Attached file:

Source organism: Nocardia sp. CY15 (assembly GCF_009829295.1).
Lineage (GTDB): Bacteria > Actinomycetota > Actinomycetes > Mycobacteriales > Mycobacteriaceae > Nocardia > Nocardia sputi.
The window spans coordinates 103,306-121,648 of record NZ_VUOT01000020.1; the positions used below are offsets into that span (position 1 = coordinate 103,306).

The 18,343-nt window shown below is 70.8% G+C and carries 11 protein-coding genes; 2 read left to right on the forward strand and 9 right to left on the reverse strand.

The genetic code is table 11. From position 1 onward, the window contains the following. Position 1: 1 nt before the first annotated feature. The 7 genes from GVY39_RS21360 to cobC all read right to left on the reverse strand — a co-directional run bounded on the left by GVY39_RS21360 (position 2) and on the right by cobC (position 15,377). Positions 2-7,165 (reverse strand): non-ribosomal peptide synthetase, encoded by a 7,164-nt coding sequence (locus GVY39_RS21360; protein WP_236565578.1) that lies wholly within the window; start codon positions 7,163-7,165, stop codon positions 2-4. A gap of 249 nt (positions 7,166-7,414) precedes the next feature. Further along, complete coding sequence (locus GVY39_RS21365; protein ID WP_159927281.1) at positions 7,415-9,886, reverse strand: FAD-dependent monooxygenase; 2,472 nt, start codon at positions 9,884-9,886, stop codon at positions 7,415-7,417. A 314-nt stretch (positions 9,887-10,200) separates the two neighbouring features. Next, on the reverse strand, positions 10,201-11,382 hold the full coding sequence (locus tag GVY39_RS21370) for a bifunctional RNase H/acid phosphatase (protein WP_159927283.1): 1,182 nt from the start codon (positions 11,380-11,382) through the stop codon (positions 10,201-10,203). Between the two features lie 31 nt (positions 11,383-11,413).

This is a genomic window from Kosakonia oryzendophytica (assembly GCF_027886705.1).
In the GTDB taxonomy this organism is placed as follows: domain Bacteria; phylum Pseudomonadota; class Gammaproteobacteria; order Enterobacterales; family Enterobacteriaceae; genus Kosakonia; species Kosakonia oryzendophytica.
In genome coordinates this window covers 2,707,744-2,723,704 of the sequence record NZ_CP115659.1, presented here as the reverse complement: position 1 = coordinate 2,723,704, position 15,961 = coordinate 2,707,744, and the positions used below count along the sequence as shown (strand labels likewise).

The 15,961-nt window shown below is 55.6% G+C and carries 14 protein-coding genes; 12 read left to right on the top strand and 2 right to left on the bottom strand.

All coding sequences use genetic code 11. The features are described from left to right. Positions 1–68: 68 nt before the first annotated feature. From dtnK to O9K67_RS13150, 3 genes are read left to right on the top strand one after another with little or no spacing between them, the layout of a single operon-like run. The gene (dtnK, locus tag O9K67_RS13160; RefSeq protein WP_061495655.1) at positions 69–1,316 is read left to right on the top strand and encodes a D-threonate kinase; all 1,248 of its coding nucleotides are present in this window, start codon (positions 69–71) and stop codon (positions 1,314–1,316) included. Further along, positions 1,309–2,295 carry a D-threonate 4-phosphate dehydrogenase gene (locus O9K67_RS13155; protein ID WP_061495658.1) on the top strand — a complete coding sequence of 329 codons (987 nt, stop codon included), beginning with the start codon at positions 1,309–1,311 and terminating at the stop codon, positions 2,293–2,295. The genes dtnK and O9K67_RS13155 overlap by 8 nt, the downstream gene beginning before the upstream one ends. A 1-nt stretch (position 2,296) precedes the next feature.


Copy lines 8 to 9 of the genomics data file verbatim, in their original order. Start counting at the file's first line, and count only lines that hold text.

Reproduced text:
In genome coordinates this window covers 2,707,744-2,723,704 of the sequence record NZ_CP115659.1, presented here as the reverse complement: position 1 = coordinate 2,723,704, position 15,961 = coordinate 2,707,744, and the positions used below count along the sequence as shown (strand labels likewise).

The 15,961-nt window shown below is 55.6% G+C and carries 14 protein-coding genes; 12 read left to right on the top strand and 2 right to left on the bottom strand.